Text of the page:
7 of 8 people found the following review helpful
A useful but flawed overview of WW1,
This review is from: First World War (Hardcover)
Having previously read A.J.P.Taylors book "The First World War" I found Keegan's account preferable. They are both overviews, (the reader looking for detailed accounts of for example the Gallipolli landings or the sea war needs to look elsewhere) but Keegan writes in a more straightforward style without Taylor's cute and irritating comments and he explains in clearer terms the reason for the German defeat.
As he says (referring to the situation in July 1918), "Merely to make good loses suffered in the attacks so far, the German high command calculated, required 200.000 replacements each month but, even by drawing on the next annual class of eighteen year olds, only 300.000 recruits stood available." They just couldn't take the vast human losses involved in this new type of warfare.
Drawbacks to the book are his view that the First World War " ... destroyed the benevolent and optimistic culture of the European continent...", which has to be a doubtful statement. The rickety Austro-Hungarian empire was benevolent but certainly not optimistic and it lay at the root of the problem. A closer look in Brigitte Hamann's book, " Hitler's Vienna, A Dictator's Apprenticeship" reveals the chaotic nationalist, communist and racial polarization that was breaking the Empire apart and generating WW1 (and WW2).
He also contradicts himself, saying that, "Most of the accusations against the generals of the Great War - incompetence and incomprehension foremost among them - may therefore be seen to be misplaced." and, "Nothing in human affairs is predestinable, least of all in an exchange of energy as fluid and dynamic as a battle." while at the same time showing that;
- They (the generals) knew that the Germans had deep bunkers. If they had tested their main strategy of intensive bombardment they would have found that most remained undamaged.
- If they had tested the effects of shelling on barbed wire they would have found that it mostly remained impassable. Again not what they assumed.
- They had seen the tremendous loss of life in attack but didn't consider building approach trenches to the German lines reducing the width of non-man's land as Brusilov did in Russia.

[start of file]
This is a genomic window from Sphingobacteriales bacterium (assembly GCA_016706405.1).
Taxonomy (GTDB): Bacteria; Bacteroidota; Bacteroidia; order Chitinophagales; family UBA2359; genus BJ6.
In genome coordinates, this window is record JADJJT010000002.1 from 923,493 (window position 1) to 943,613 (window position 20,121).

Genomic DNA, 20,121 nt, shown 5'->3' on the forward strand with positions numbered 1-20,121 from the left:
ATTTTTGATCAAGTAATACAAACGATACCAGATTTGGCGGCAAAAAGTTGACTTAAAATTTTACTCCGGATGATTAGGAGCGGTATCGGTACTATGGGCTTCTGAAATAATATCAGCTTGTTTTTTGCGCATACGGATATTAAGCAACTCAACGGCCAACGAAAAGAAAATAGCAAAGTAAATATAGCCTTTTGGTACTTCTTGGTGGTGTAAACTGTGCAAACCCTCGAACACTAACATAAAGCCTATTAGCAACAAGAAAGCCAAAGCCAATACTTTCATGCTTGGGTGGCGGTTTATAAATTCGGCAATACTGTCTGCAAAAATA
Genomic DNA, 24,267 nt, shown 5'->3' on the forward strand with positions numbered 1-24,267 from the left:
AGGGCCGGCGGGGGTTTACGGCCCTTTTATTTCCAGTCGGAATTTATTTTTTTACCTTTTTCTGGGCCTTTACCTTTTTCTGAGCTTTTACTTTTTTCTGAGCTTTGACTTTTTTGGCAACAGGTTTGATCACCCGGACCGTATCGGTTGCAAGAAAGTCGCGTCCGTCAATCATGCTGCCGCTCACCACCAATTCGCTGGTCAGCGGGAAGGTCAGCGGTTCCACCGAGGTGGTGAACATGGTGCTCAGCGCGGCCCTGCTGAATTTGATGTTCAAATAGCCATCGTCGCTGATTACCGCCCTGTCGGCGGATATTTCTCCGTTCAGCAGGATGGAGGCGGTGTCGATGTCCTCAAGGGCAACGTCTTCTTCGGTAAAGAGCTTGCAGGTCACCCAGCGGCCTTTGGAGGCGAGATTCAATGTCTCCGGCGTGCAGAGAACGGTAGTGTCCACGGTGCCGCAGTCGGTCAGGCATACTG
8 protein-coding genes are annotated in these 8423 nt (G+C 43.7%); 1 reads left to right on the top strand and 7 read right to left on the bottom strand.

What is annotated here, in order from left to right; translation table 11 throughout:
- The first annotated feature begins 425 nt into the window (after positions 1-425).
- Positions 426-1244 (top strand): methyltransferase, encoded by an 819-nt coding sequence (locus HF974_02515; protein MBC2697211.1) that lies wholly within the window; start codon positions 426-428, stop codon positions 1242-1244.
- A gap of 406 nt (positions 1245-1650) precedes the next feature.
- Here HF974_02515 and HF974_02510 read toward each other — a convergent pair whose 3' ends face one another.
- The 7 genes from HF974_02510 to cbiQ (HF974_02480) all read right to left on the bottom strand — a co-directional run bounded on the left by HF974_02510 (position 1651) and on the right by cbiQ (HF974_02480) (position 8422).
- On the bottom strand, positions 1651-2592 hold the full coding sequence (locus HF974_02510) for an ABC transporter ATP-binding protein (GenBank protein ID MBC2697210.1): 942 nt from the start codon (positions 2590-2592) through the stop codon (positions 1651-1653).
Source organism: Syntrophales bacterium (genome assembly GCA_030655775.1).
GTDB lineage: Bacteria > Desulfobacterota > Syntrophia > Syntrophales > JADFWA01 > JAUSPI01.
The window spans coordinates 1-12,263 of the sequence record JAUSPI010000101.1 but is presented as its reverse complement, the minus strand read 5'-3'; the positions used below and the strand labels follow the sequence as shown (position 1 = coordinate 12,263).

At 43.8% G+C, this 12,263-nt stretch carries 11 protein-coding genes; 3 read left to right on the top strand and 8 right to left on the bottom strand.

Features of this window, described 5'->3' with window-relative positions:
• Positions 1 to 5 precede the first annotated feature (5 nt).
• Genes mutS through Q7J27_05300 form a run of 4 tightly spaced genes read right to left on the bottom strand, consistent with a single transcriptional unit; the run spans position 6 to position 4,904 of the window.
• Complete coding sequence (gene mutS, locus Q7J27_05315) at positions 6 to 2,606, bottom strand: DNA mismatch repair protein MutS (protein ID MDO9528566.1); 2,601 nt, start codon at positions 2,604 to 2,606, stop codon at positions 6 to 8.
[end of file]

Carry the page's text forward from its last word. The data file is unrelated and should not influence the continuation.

- They didn't think through the effect of the 10 minute delay between the lifting their artillery bombardment and the initiation of an attack . It allowed the Germans to lift machine guns from their deep bunkers and have them set up and ready.
I don't see how Keegan can exempt the Allied generals from blame while at the same time illustrating failures that could have been anticipated with testing and thought.
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Showing 1-8 of 8 posts in this discussion
Initial post: 16 Dec 2010, 13:47:25 GMT
J. Duducu says:
I am not sure Keegan was trying to "exempt generals from blame" I think that section of the book is trying to contextualise the generals with the times and the technology, which is an important point. Haig was not one of the greatest military generals of all time, nor was Foche or Ludendorff but the "lions led by donkeys" tag is equally unhelpful and is a misconception that is too often repeated. Still, a very measured review so a helpful vote for you!
Posted on 24 Oct 2011, 17:49:55 BST
Last edited by the author on 24 Oct 2011, 17:53:42 BST
MR. PAUL J. BARTON says:
Indeed, a measured review, but history is much more fun when you recognise that our ancestors were no stupider than you or I, not fools who were too stupid to "test" or "think through" their strategies.
There were some attempts made by patrols to find out whether bunkers had been destroyed. The evidence was inadequate and mixed.
Barbed wire had been a massive problem in 1915. On this occasion the generals went to great effort to adapt the available technology to the problem, as intelligent people do in any era - by field guns firing shrapnel at them, which required careful practice so that the shell sprayed its load at exactly the right distance and height. It was one of the reasons why Rawlinson insisted on shelling for a week. Barbed wire was still a problem at the Somme on the VIII Corps sector where British artillery was weakest, but not elsewhere. Later in the war barbed wire ceased to be an issue as it was pulverised with HE shells equipped with a graze fuse so they exploded in the air as soon as they scraped the wire (rather than an impact detonation which would be more suited to shelling bunkers).